Home Snippets & Cooking Disasters

My food jaunts this year have taken a pretty big step back, with Fatbee and I mostly depending on those good ol’ places (mostly in the city) that’s both cheap and tasty. Truth be told, it has reached a point where I’ve run out of new places (and recipes) to blog about!

But this blog’s more like personal sounding board for my food and travel adventures anyway, so I’ve decided to round up this compilation post covering some of the things that Fatbee and I have been eating at home. If anything else, it shows how human we are and that we too can have our incredibly lazy months!

Salmon Soba Asparagus 4713

Japanese soba with pan fried salmon

Now that the weather’s warming up, we’ve started cooking fewer one-pot stews and curries… much to Fatbee’s relief! I’d previously bought a packet of soba (Japanese buckwheat noodles) from Daiso last year, but finally got around to cooking it recently. The recipe’s inspiration comes from Winston, who’d previously shown how you can make a delicious and simple meal with soba and fresh salmon. The dish we cooked here is perfect for warm weather because soba is meant to be eaten at room temperature and the other components to the dish are also very cooling on the palate.

The cooking instructions on the packet were entirely in Japanese, so we winged it. I found that cooking soba is pretty similar to cooking pasta, except it takes a shorter cooking time in briskly boiling water to be ready (about 3-5 mins). About halfway through boiling, I also added the veggies (broccolini or asparagus) and blanched it for a minute or so before setting it aside… that’s ultimate lazy cooking for you! Once ready, the noodles were transferred into a sieve and rinsed through with cool tap water to stop the cooking process. One packet of soba was enough to serve four persons.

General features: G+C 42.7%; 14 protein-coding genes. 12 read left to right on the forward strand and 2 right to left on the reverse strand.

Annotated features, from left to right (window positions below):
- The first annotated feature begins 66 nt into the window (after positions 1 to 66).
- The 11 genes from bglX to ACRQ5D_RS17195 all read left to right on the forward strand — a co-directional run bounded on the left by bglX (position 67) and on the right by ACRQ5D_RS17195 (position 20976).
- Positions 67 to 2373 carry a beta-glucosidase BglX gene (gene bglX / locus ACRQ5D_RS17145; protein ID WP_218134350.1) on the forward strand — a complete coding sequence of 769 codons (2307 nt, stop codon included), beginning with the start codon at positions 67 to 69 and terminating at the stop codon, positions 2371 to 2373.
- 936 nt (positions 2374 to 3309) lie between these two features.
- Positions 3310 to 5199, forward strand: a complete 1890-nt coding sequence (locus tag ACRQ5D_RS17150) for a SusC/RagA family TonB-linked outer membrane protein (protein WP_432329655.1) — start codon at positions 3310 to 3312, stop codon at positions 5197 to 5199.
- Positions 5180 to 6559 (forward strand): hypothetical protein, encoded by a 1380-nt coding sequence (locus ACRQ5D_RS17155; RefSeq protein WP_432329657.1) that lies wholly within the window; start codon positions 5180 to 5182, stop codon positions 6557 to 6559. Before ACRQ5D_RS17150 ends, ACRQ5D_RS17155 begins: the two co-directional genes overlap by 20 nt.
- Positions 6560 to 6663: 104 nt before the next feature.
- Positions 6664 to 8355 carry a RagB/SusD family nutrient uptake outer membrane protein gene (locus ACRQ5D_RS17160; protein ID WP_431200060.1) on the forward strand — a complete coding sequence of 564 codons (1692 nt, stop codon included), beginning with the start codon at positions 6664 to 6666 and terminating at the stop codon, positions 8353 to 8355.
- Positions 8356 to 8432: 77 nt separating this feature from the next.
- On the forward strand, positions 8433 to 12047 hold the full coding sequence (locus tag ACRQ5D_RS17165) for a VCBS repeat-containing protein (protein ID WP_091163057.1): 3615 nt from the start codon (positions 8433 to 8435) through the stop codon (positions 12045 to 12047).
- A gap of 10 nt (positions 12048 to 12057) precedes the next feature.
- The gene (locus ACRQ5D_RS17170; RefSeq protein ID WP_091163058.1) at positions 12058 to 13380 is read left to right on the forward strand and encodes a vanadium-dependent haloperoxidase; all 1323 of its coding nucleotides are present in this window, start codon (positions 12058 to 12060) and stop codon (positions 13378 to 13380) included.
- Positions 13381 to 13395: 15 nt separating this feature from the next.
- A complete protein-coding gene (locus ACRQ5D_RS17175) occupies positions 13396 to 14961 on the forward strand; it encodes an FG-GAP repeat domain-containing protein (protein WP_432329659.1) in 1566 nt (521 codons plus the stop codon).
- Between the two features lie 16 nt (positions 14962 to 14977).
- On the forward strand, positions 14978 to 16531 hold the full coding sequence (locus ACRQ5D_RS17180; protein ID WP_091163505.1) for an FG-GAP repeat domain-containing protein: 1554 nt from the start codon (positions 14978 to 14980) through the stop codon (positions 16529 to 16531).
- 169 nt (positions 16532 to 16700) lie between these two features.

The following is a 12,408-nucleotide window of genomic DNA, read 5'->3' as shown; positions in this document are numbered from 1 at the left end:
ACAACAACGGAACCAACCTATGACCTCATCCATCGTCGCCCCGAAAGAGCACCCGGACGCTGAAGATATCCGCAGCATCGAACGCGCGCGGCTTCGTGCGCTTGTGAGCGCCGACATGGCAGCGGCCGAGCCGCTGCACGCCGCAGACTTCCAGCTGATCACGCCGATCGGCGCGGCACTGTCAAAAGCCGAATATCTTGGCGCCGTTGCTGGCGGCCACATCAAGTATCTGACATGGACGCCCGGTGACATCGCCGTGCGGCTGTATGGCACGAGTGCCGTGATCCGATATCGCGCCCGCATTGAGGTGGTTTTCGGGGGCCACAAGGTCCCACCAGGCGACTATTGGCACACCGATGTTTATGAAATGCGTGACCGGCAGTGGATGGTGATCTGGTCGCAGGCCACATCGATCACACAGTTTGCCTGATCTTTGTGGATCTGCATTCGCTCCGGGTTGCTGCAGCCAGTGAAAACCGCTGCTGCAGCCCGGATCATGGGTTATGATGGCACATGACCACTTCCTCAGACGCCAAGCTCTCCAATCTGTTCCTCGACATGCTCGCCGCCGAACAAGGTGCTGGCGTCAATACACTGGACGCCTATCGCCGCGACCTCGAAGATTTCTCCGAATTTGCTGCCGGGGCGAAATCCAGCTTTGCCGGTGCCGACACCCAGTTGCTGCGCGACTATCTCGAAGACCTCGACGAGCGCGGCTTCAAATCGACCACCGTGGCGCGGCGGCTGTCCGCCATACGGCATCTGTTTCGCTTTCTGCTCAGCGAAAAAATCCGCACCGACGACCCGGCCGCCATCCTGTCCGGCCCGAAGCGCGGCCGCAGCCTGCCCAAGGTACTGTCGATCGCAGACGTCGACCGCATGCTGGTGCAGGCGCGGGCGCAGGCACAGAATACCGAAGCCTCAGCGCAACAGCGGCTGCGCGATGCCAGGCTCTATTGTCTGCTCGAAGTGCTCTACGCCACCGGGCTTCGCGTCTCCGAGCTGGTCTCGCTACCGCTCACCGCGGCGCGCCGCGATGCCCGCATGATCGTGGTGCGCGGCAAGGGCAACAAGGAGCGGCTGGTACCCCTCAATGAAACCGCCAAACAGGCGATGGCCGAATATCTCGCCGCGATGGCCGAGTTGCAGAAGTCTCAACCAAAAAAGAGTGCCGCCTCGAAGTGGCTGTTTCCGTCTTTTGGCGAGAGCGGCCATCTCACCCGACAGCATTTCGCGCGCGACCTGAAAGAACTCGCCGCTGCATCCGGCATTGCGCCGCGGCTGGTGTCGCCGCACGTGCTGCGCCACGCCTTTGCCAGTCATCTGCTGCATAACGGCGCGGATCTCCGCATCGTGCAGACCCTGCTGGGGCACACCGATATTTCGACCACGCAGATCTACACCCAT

The salmon came next, and it was a simple matter of sprinkling a few turns of salt then pan-frying on all sides over medium to high heat till the outsides are brown and crisp. If the salmon is very fresh, I like to make it crisp on the outside and slightly undercooked in the middle. Assemble everything together on a plate, sprinkle a bit of furikake (Japanese rice / seaweed seasoning) on top of the noodles, and enjoy this dish with a dipping sauce of soba tsuyu on the side. Soba tsuyu is basically a mixture of Japanese soy sauce, mirin and bonito extract, and we did the smart thing of buying a ready-made bottle of it at the Asian grocers instead of making it ourselves.

Homemade Pancakes 2491

Pancakes with berry compote, mascarpone cheese, smoked maple syrup

We also found ourselves brunching out less these days. And on the rare Sundays where neither of us are working, Fatbee would make pancakes at home, thereby saving money and skipping the incredibly busy weekend brunch crowds.

It’s a very easy dish to make too… with Fatbee handling the cooking of the pancakes (there are a million recipes online), while I’d just mix a bowl of frozen berries with a bit of sugar and water and microwave it in 20-30 second pulses till it’s sticky and lightly cooked. Add a dollop of mascarpone cheese and drizzle everything over with good quality maple syrup. We used smoked maple syrup from The Melbourne Pantry and I must say it tastes friggin’ good with the pancakes.

Cantonese Braised Pork Belly Lotus Root

Ling ngau man ju yoke
(Braised pork belly with lotus root and red fermented tofu)

Fakegf invited us over for dinner one evening and she cooked this Cantonese dish, whose origins came from her paternal grandmother in Hong Kong. Because I’m Peranakan in background (with it’s spicy-pungent and incredibly saucy dishes), I found myself loving how light and clean-tasting this Cantonese-style dish was despite pork belly being one of its main ingredients. The incredible deliciousness of that meal hovered in my mind for days and I finally got Fakegf to give me the recipe for this dish, which she sent to me over 6 succinct text messages.